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ZWK

Member Since 14 Jul 2008
Offline Last Active Today, 09:13 PM
*****

Posts I've Made

In Topic: Dynasty: The 2014 All-You Team

Today, 03:22 PM

Taking ADP from here:

 

QB Griffin (11)
QB Romo (20)
RB DeMarco Murray (12)
RB Montee Ball (23)
RB David Wilson (28)
RB DeAngelo Williams (58)
RB Bradshaw (76)
WR Harvin (21)
WR DeSean Jackson (24)
WR Tavon Austin (30)
WR Colston (48)
WR Mike Williams (59)
WR Sidney Rice (114)
TE Bennett (16)
TE Gates (25)
TE Keller (35)

 

The QBs & WRs are better deals than the RBs & TEs.

 

Some hits and some disappointments, but I'm pretty satisfied with how this team is looking, especially considering that I would've had additional draft value to spend if this had been my roster in a startup. None of these guys had ADPs in the top 10 at their position, or the top 30 overall.


In Topic: ZWK's Dynasty Rankings (updated August 2014)

06 September 2014 - 06:27 PM

You really love some Davante Adams. Like a lot!

 

Great list.

 

Aaron Rodgers in his prime. Since Rodgers took over in 2008, Green Bay has averaged 107 WR VBD per season, second most in the NFL (behind Denver) and more than double the league average (52 WR VBD per season). They've done it with Jennings and Nelson, and to a lesser extent Cobb, late-career Driver, and James Jones. I'm buying WRs in that offense. (Although if Cobb re-signs that could be a problem.)


In Topic: ZWK's Dynasty Rankings (updated August 2014)

04 September 2014 - 12:13 PM

Always have greatly appreciated the work you put into these rankings.  Wonderful stuff.

 

I was wondering if you could elaborate on the two tier gap between Gerhart and J. Bell.  A lot of aggregate rankings have them ranked right next to each other.  Close in age, and it seems reasonable to expect similar production for the next few years (albeit one with higher efficiency in a better offense, and one with greater volume in a worse offense).  Just something that caught my eye, and I'm curious is all.   

 

These are non-ppr rankings, and I think most people have some gap between Gerhart & Bell in that format (FFCalculator has them at RB19 & RB25). I see Gerhart as having more upside, both this year and over the next couple seasons. In order to put up high-end RB2 numbers, Gerhart mostly just needs to keep his apparent workhorse role and have the Jags' offense to regress towards the mean. Joique would probably need Bush to get out of the picture (or have his role significantly reduced), which doesn't seem all that likely since Bush is only a year older than Bell and is signed through 2016 at a reasonably price.


In Topic: Dynasty QB Stashes...

02 September 2014 - 01:24 PM

 

That paragraph was unclear - I intended to say that rostering Henne in a 1 QB league is a terrible idea. I was agreeing with Adam's point that rostering low-upside veteran QBs is a bad idea in standard leagues, despite disagreeing with his claim that rostering non-pedigree QB prospects is a good idea. Fitzpatrick or Nassib? The answer is neither (in start 1 QB leagues, with 250ish position players rostered).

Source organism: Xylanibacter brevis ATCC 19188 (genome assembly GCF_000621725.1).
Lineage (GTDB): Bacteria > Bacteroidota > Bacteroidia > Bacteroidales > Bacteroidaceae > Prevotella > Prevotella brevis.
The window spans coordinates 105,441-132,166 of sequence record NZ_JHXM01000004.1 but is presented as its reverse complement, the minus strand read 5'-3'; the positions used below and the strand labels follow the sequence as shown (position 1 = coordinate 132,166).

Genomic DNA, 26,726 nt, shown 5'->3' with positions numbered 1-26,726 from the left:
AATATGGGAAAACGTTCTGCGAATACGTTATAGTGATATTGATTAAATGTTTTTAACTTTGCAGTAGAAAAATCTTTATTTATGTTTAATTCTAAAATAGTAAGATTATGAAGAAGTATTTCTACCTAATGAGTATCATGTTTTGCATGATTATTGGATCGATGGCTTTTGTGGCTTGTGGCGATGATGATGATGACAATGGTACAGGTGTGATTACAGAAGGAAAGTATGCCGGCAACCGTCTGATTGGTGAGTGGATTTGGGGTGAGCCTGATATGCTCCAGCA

In a 2 QB leagues the calculation is very different, and there are probably 50+ QBs worth rostering (including all 32 starters).

 

I don't think we're disagreeing, I think we're just looking at different league types. I play in a 12-team league with 20 roster spots (plus 2 IR and 2 TS spots). In a format like that, there's no way in hell I'd burn a roster spot on Ryan Nassib. Roster spots are too dear to burn on backup QBs who might be years away from contributing, (though I did grab Osweiler in the last waiver run of the season just in case Peyton wound up retiring over the offseason).

 

My oldest dynasty league, on the other hand, is a 10-teamer with 30 roster spots and extremely generous IRs (up to 10 IR spots, no rule in place that the player in question must have already been on your roster when he was injured for you to place him on IR). By the end of the season we will have 300+ offensive players rostered, and at the moment there are 41 quarterbacks on rosters, with every owner but one rostering at least 4. (The relative scarcity on the wire and the fact that it's a 10-teamer also means quality quarterbacks command much higher trade values than you'd see in most 1QB leagues). In that league, yeah, I'll carry multiple backup QBs at once. (I currently have Glennon and Mallett.)

 

My point isn't so much that everyone should be rostering backup quarterbacks, it's that everyone should be smarter about what quarterbacks they roster. If you're going to carry three quarterbacks, you're better off grabbing a long-shot like Ryan Nassib as your QB3 than a no-shot like Eli Manning. Your QB1 is your starter, your QB2 is your "break glass in case of emergency" guy who should be able to at least give you some points in the event something happens to your starter, and your QB3 is a pure upside play. This also applies to rankings: once I get past the top 20 or so I've already covered all of the starters and quality "break glass in case of emergency" backups, so I start ranking quality upside guys over the known mediocrities who just happen to have a starting job at the moment.